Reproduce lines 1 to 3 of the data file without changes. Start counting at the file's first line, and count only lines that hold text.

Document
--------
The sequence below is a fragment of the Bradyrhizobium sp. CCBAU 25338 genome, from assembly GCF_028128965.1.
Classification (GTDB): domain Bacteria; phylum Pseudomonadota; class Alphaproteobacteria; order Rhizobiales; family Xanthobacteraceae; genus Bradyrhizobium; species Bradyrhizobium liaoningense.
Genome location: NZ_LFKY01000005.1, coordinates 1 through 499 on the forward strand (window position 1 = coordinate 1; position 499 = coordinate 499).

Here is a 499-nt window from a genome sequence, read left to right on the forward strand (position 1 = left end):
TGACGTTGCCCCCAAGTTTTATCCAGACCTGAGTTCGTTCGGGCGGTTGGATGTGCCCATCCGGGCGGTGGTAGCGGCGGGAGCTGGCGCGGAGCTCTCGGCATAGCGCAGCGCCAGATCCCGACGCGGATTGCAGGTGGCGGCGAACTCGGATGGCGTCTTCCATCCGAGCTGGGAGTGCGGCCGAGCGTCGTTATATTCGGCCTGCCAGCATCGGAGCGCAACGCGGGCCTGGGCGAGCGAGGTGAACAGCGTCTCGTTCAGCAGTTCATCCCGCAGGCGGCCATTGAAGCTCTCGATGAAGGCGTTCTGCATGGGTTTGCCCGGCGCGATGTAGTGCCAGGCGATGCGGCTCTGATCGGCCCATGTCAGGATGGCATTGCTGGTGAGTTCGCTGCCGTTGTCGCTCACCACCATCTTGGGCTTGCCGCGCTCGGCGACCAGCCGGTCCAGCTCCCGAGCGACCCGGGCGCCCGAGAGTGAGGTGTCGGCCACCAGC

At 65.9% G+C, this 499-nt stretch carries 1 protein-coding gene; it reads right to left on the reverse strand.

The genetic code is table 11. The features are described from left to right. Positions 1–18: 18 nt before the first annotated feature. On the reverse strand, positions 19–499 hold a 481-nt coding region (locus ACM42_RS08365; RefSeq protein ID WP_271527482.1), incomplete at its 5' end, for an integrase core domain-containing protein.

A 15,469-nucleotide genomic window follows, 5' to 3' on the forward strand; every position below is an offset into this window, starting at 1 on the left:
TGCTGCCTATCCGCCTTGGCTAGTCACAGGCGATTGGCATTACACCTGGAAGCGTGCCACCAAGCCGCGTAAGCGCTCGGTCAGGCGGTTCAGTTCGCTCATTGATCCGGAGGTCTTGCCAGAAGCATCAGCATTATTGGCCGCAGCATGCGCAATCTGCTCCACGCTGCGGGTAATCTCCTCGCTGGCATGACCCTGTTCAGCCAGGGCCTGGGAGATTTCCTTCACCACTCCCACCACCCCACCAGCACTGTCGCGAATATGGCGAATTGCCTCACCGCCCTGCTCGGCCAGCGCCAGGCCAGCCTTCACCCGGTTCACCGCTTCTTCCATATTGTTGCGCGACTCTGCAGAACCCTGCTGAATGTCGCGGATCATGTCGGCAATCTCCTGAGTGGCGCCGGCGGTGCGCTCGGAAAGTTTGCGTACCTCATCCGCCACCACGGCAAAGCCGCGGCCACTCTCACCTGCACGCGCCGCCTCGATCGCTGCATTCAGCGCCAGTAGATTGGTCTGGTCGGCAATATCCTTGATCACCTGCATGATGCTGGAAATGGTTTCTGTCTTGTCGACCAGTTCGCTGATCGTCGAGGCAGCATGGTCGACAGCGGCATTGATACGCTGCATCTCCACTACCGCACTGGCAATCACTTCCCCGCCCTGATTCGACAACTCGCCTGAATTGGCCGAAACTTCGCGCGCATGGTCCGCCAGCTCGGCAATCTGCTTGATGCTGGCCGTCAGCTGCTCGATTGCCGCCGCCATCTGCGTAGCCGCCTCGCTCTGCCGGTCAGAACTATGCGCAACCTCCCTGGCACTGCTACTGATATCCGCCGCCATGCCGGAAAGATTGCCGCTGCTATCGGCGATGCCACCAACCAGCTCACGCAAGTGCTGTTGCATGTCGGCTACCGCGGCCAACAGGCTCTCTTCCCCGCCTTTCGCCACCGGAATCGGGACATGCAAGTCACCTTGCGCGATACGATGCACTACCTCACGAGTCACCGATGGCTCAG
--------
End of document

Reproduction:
The sequence below is a fragment of the Bradyrhizobium sp. CCBAU 25338 genome, from assembly GCF_028128965.1.
Classification (GTDB): domain Bacteria; phylum Pseudomonadota; class Alphaproteobacteria; order Rhizobiales; family Xanthobacteraceae; genus Bradyrhizobium; species Bradyrhizobium liaoningense.
Genome location: NZ_LFKY01000005.1, coordinates 1 through 499 on the forward strand (window position 1 = coordinate 1; position 499 = coordinate 499).